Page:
title, rank (capitalization)

Discussion in 'Spanish-English Grammar / Gramática Español-Inglés' started by Ilia Charón Lescaille, Sep 12, 2008.

  1. Ilia Charón Lescaille Member

    Cuba
    "Spanish"
    Hi, guys!

    I have a question referred to the use of capital letters.

    There´s a rule on capitalization concerning titles that reads the following:

    "Capitalize titles in busines; professions; rank; honor and respect, wether civil, religious, or military, (a) sugh titles immidiately precede or follow a proper name and are directly related to it, and (b) when they refer to specific persons. example:

    of (a) "Dr. A. B. Hoyt, Director of Art, will collaborate"

    of (b) "He is President and Treasurer of Lancaster, Inc.

    Now my question is:

    Do I capitalize titles in high ranks where the person´s name does not follow the title and is obvious, example:

    -The president of the United States visited Peru
    -The procurator was out of the country
    - the deffense attorney was too busy with the case?

    Thanks in advance!
     
  2. Chris K Senior Member

    Tacoma WA, US
    English / US
    Generally, no, but "President of the United States" (rather than just "the president") is sometimes capitalized. Even kings and queens are just "the king" unless the name is included ("King George").
     
  3. Forero Senior Member

    Houston, Texas, USA
    USA English
    We generally capitalize President when we mean the leader of a country, especially our own, but we don't when we mean the president of something other than a country, such as a garden club, etc.

    Brits, and others who share their monarch, generally capitalize the Queen and the King when "of England" is implied, but not the words for other nations' monarchs except when including the name of their respective countries (e.g. King of Sweden, Emperor of Japan).
     
  4. grooovy1899 New Member

    Arizona, EeUu.
    American english
    You would capitalize a letter when you are referring to a proper person/place and showing posession, or a description.
    Ex. He is the President of Mexico.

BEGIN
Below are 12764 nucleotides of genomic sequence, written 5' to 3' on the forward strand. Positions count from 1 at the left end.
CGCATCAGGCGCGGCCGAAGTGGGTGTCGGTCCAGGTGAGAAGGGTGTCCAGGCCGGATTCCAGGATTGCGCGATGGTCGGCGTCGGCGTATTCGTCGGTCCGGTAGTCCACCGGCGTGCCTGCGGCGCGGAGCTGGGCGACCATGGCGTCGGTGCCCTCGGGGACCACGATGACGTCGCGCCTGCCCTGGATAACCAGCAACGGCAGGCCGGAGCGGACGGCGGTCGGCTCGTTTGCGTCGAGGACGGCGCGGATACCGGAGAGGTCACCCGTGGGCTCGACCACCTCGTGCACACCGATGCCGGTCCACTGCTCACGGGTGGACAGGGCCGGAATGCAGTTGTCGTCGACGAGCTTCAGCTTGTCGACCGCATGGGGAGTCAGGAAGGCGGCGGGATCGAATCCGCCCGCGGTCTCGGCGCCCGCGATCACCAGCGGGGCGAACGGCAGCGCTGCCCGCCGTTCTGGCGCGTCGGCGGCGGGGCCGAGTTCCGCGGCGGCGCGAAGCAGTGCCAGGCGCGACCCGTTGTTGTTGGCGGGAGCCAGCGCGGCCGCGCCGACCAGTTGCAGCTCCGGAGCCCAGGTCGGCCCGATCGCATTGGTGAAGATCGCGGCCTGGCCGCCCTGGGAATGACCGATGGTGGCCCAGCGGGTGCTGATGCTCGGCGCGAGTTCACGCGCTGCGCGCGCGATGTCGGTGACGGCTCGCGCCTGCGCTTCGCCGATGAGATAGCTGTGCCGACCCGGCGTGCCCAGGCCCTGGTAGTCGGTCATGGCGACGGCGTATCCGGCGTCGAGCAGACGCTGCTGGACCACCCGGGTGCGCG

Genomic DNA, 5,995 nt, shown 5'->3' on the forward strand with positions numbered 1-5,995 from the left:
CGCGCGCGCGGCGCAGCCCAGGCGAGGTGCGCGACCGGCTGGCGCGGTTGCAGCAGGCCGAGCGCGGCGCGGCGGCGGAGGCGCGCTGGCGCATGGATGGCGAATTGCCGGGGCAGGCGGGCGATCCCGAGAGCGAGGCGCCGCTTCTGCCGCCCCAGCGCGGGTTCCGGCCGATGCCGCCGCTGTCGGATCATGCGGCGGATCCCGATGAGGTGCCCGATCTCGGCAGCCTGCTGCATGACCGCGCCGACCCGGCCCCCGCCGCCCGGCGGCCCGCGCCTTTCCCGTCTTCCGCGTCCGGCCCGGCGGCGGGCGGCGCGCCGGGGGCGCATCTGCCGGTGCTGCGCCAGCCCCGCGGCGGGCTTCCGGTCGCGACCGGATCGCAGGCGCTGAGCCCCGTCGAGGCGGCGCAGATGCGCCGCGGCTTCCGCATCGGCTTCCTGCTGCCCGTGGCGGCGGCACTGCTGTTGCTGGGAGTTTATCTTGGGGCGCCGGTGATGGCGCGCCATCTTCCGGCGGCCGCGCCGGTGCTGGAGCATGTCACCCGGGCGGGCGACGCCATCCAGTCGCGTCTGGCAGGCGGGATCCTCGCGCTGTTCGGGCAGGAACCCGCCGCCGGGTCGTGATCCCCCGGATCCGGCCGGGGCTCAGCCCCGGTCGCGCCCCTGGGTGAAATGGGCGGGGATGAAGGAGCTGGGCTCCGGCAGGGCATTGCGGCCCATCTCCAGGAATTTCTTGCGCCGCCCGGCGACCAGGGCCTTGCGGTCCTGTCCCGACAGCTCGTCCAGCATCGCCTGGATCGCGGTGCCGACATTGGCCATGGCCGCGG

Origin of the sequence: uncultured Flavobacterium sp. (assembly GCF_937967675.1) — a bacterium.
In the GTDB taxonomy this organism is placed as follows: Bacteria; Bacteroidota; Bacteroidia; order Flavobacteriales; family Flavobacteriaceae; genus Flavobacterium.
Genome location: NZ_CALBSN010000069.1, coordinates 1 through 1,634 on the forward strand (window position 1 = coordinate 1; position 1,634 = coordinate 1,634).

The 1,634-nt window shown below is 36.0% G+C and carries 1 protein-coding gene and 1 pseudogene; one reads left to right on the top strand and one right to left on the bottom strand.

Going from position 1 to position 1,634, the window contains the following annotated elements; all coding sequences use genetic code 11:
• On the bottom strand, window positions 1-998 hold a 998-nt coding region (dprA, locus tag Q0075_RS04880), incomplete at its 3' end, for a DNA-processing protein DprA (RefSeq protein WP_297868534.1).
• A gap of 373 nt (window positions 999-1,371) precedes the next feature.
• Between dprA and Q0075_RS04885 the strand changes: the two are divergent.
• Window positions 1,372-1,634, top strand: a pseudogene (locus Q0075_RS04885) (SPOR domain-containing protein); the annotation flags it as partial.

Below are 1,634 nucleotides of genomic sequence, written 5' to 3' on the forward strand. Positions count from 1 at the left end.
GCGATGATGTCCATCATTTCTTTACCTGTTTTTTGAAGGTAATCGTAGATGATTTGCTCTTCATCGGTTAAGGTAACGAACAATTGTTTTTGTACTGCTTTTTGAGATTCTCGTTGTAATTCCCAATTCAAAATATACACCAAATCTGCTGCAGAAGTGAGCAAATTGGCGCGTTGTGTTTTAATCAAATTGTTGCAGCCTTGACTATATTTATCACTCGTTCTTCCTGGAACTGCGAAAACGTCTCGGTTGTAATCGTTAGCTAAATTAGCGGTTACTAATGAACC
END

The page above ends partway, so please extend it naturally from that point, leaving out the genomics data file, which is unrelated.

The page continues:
Ex. our Boss is mean, He does not let us take lunch

    In general, any title that refers to a specific person (when you are talking ABOUT that specific person, and not in general) should be capitalized.

    example of when you DON'T capitalize: "I think it would be nice to be the president of a company" Here you are talking about the position/title, not the person.

    Hope this helps...
     
  5. Chris K Senior Member

    Tacoma WA, US
    English / US
    This is not correct. You would never capitalize "boss" in such a context, any more than you would capitalize "dog" in "my dog is mean."

    Most editors would not capitalize "president" either, unless it preceded a name ("President Obama") or was being used as part of a formal title ("the President of the United States").
     
  6. Ilia Charón Lescaille Member

    Cuba
    "Spanish"
    Muchas gracias por todos sus aportes
     
  7. AnaSaR New Member

    UK
    English
    I think this needs clearing up a bit more. Chris K is right in saying that you would not capitalise "boss". This is because "boss" is not a title. However, I think it should be emphasised that grooovy1899 is right when saying that "In general, any title that refers to a specific person (when you are talking ABOUT that specific person, and not in general) should be capitalized". This is the advice given by the Modern Humanities Research Association style guide.
     

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